Houston, Texas, USA
Schaum/Shieh have revived 11 historic Donald Judd buildings for the Judd Foundation that were recently recognized by the USA’s National Register of Historic Places due to their architectural and cultural significance.
Exceptionally maintained and made publicly accessible by the Chinati Foundation and the Judd Foundation, Judd’s buildings in the historic Hispanic community include the John Chamberlain Building, named after the American sculptor, which has recently reopened after a restoration by Schaum/Shieh.
Exceptionally maintained and made publicly accessible by the Chinati Foundation and the Judd Foundation, Judd’s buildings in the Historic Hispanic Community include the John Chamberlain Building, named after the American sculptor, which has recently reopened after a restoration by Schaum/Shieh architects.
Originally a 1940s wool and mohair warehouse, this Donald Judd building was adapted by the artist into a gallery space dedicated to Chamberlain’s work and first opened to the public in 1983.
When Schaum/Shieh architects took over this project, much of the structure had deteriorated as it was ravaged by high desert winds.
The structure needed reinforcement so the company began a study period with engineers and archivists to devise techniques for restoring the original building.
“We knew we had to take special care in a restoration that didn’t lose the ‘as found’ character of the historic building when we stitched the pieces back together,” says Troy Schaum, co-founder of Schaum/Shieh.
The architects after thorough research of drawings and models were able to reduce the layers of Judd’s own interventions to the original structure.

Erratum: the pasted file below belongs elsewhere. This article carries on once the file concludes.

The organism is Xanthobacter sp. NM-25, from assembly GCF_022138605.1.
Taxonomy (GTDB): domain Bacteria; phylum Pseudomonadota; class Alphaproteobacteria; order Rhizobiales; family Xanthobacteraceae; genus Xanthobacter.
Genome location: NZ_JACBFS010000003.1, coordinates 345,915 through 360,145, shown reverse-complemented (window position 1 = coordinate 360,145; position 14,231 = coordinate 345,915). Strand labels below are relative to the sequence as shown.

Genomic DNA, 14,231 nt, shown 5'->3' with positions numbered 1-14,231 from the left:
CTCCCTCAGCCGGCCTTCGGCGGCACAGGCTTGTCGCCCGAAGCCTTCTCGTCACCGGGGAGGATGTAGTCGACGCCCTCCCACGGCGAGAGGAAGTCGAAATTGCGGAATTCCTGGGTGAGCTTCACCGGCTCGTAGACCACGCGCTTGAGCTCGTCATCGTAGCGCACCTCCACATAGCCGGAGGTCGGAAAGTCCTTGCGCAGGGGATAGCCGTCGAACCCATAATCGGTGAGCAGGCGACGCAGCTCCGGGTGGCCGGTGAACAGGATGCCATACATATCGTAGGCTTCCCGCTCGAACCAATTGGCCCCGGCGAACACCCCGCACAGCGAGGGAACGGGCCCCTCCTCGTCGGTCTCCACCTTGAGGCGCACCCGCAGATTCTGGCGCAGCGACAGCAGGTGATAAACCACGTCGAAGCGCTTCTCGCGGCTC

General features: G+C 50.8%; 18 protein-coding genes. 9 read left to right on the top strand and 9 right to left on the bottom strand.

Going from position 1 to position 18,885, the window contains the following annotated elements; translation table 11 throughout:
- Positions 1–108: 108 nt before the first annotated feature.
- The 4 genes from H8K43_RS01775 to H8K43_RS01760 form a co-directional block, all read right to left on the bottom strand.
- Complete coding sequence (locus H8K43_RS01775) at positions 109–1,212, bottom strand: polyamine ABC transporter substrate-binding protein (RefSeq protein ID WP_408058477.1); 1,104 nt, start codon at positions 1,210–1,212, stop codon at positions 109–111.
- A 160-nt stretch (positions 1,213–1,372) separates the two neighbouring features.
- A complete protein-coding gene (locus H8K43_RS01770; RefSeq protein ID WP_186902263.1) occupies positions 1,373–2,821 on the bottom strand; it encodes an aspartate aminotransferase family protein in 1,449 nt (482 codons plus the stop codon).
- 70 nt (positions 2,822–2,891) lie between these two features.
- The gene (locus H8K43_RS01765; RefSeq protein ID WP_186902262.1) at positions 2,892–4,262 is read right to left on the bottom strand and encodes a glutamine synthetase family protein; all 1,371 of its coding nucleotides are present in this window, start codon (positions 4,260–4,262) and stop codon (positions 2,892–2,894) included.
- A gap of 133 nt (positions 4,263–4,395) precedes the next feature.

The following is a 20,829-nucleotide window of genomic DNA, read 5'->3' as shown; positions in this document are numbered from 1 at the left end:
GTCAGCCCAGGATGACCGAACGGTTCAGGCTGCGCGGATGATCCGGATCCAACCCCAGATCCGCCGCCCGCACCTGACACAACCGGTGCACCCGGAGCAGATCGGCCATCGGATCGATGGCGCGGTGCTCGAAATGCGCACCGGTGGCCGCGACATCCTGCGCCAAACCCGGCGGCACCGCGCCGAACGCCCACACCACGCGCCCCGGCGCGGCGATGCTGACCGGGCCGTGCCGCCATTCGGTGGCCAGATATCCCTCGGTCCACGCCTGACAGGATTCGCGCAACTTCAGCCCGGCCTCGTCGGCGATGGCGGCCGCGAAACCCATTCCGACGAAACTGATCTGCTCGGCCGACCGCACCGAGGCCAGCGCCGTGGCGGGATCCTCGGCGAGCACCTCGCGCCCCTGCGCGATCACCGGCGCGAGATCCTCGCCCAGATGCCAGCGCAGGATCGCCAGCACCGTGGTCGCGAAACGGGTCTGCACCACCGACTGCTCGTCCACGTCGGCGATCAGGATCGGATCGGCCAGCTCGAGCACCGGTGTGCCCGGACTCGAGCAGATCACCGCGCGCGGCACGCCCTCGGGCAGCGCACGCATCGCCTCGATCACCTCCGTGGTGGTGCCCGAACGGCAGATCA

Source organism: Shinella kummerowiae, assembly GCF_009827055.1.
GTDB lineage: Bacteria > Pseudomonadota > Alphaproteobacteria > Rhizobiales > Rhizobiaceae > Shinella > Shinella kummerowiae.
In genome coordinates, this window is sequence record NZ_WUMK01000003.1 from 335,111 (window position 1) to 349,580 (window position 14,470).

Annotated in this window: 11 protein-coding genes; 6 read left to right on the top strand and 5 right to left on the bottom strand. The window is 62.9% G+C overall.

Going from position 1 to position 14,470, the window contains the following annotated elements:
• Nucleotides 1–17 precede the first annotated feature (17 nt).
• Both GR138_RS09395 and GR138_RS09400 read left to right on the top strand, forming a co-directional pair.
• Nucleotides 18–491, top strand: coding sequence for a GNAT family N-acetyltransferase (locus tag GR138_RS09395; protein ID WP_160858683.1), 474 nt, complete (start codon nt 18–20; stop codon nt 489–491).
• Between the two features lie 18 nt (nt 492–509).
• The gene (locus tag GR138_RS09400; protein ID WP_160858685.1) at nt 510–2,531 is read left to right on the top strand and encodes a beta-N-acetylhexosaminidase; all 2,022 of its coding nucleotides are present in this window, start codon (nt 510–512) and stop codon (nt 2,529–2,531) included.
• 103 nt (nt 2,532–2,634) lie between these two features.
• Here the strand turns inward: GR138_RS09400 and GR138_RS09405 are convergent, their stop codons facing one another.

“Remarkable is the great effort Judd went to adapt and work on this building; his use of selective erasing to construct alignments from the existing body. You can see that very clearly if you study historical photos of the building before he bought it,” says architect Rosalyne Shieh.
The architects worked closely with Texas construction company JC Stoddard Construction, a firm known for its renovation of the historic Alamo mission, on the project.
The result is a long, low-lying building with a two-tier roof and a restored facade that caps the building on one side.
The roof is replaced and structurally reinforced, and new skylights are installed to enhance the light quality of the galleries.
On the exterior, the Judd-designed Sotol Garden is repaired and restored, while the building’s landing is re-landscaped with access ramps, in accordance with Americans with Disabilities Act standards.
Fourteen of Judd’s “2 over 2” windows and pivot doors were also precisely reconstructed – this time with the addition of a concealed steel frame integrated so they could be operated after being closed for decades.
Made of pinewood and treated with turpentine and linseed oil to give a unique patina, these Marfa-specific windows embody the spirit that underlines the entire restoration.
Project: Donald Judd Building Restoration
Lead Architects: Troy Schaum, Rosalyne Shieh
Designer Team: Tucker Douglas, Andrea Brennan, Zhiyi Chen, and Giorgio Angelini
Engineering: SGH Engineering
Landscape Architect: Jim Martinez & Associates
Construction: JC Stoddard Construction
Client: Judd Foundation
Photgraphers: Alex Marks